A candid conversation with the film programmers at the Berkeley Art Museum Pacific Film Archive (BAMPFA).
by C.J. Hirschfield
At age 79, and after 60 years of activism, John Lewis is still organizing; still mobilizing; still legislating. Oh yes, and he’s definitely still dancing.
In the illuminating and luminous new documentary, John Lewis: Good Trouble, acclaimed Bay Area director Dawn Porter (Trapped, Gideon’s Army) creatively and conscientiously chronicles the life and career of the legendary civil rights activist and Democratic Congressman from Georgia.
by Gary Meyer
Of the many film festivals I enjoy each year, the San Francisco Silent Film Festival is certainly one of my favorites. I love the fact that the Festival Directors, Anita Monga and Stacey Wisnia, curate my experience. There is only one film playing at a time and all are at the mighty Castro Theatre accompanied by wonderful live music.
You come in the morning for a 10am show and stay until after the sun goes down…most likely around 11pm. A community develops where you run into friends you haven’t seen in years and make lots of new friends waiting in line (to get in, to buy food or use the rest rooms) or while sitting in the theater before the show starts. As the festival progresses through its five days you realize that this is the closest thing to a movie summer camp.
Bring family and friends, especially those who have never seen a silent film on the big screen with live music and a lively audience. They will become converts.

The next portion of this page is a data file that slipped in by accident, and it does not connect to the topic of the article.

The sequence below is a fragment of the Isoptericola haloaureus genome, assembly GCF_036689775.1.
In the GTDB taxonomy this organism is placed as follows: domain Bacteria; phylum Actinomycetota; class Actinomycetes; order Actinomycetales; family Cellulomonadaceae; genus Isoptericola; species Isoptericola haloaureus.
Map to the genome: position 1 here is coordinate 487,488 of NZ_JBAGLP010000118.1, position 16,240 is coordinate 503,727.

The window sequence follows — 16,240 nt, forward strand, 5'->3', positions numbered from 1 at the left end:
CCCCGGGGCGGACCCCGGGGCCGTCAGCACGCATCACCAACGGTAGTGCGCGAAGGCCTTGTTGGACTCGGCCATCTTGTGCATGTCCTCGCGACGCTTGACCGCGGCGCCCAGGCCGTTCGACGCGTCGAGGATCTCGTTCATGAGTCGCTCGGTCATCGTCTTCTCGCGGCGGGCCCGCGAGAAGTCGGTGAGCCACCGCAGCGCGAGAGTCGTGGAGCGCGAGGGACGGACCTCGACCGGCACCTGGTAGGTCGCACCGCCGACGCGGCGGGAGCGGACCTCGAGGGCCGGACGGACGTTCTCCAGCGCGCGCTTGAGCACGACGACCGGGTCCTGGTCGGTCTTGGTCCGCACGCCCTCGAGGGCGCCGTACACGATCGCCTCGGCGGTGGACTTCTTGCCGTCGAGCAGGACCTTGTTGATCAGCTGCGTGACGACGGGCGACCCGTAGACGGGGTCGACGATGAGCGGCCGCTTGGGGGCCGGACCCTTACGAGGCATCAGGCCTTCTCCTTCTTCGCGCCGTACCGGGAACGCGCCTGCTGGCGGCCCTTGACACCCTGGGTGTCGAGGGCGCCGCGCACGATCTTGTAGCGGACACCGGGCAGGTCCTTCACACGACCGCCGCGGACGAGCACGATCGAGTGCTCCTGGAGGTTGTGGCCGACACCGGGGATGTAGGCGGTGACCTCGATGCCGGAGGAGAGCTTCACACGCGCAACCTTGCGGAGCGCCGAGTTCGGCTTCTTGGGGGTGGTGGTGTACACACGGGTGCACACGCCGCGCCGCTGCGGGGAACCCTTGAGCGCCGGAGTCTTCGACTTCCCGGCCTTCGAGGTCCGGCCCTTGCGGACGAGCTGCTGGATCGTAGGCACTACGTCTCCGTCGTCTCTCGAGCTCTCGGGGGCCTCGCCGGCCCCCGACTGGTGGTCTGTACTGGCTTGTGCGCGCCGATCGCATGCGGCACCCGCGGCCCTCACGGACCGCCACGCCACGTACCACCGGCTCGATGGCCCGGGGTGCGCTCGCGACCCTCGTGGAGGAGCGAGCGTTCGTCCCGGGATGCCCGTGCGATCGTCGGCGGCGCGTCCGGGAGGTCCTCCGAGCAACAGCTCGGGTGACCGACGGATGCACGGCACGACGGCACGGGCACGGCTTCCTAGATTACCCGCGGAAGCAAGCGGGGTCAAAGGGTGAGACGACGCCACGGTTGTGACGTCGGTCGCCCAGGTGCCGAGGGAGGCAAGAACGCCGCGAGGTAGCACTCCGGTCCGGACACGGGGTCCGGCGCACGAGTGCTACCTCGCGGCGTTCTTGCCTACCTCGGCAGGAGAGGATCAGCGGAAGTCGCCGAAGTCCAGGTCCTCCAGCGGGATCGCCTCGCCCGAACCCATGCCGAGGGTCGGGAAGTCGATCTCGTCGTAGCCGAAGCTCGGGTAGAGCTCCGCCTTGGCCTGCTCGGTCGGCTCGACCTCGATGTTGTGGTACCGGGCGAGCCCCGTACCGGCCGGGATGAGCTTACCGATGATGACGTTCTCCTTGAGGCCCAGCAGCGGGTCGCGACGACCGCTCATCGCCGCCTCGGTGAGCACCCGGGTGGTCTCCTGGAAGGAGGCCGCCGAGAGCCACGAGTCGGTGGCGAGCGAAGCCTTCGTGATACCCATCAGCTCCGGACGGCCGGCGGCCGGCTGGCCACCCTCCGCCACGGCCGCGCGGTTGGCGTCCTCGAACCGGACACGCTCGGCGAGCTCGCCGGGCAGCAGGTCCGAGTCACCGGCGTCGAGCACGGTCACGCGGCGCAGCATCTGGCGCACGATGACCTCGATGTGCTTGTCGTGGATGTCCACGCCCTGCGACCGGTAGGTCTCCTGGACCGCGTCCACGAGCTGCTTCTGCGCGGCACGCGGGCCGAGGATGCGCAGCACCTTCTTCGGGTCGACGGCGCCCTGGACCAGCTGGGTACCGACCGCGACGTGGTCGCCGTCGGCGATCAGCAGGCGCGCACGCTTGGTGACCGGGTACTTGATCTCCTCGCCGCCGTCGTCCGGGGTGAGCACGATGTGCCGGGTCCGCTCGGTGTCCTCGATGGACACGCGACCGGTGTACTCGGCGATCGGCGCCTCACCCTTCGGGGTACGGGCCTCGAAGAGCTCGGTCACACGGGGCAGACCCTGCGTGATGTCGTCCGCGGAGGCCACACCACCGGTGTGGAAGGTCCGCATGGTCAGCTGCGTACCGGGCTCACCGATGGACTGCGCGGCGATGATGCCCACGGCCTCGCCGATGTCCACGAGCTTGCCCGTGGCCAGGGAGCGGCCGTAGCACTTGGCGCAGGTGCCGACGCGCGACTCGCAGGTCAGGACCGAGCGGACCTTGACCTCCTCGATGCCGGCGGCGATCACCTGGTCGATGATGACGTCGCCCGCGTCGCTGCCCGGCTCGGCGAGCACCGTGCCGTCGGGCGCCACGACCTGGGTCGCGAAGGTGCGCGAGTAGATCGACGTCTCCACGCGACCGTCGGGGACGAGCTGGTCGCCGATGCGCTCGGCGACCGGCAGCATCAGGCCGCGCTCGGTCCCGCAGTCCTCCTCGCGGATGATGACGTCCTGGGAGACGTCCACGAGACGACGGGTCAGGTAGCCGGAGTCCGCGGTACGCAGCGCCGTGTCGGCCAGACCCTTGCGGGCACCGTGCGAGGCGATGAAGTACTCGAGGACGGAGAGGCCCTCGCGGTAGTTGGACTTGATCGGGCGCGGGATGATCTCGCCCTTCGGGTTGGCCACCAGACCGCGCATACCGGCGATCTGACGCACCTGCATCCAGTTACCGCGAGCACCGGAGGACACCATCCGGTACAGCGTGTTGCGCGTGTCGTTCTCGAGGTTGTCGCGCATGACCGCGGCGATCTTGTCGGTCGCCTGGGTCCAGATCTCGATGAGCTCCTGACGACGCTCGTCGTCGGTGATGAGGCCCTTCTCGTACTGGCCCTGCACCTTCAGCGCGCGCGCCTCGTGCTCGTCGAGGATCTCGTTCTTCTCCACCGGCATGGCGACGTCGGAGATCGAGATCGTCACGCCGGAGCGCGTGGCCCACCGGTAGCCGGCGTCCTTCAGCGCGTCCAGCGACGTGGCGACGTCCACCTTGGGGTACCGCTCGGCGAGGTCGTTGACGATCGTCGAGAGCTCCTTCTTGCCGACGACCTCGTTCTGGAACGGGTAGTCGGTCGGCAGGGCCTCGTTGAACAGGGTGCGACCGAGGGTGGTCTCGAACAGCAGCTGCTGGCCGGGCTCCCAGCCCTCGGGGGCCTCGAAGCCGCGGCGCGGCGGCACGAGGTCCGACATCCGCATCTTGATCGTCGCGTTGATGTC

by Meredith Brody
On my first sweep through the SF Film catalogue, even trying to be slightly discriminating and not greedily inclusive, I came up with 54 different films and events that I wanted to see. Fat chance! I knew there’d be overlaps in screening times as well as distances between venues that would cut down that list, as well as life intervening in a festival that occurs tantalizingly in your hometown.
Thanks to the exhaustive and exhausting Toronto International Film Festival and the equally intense Berlin Film Festival, as well as the more tightly curated Telluride Film Festival, I can happily recommend seven films that are playing in this year’s San Francisco International Film Festival (SFFILM), April 10-23 in San Francisco, Berkeley and Oakland.
by Frako Loden
The African Film Festival National Traveling Series stops at the Berkeley Art Museum/Pacific Film Archive this spring for its 25th year, acquiring some other film-festival notables on its way. True to its mission to present the best of recent films from Africa and the African diaspora, this year’s edition features dramas and documentaries from Burkina Faso, Senegal, Niger, Tunisia, Europe, the UK and the US.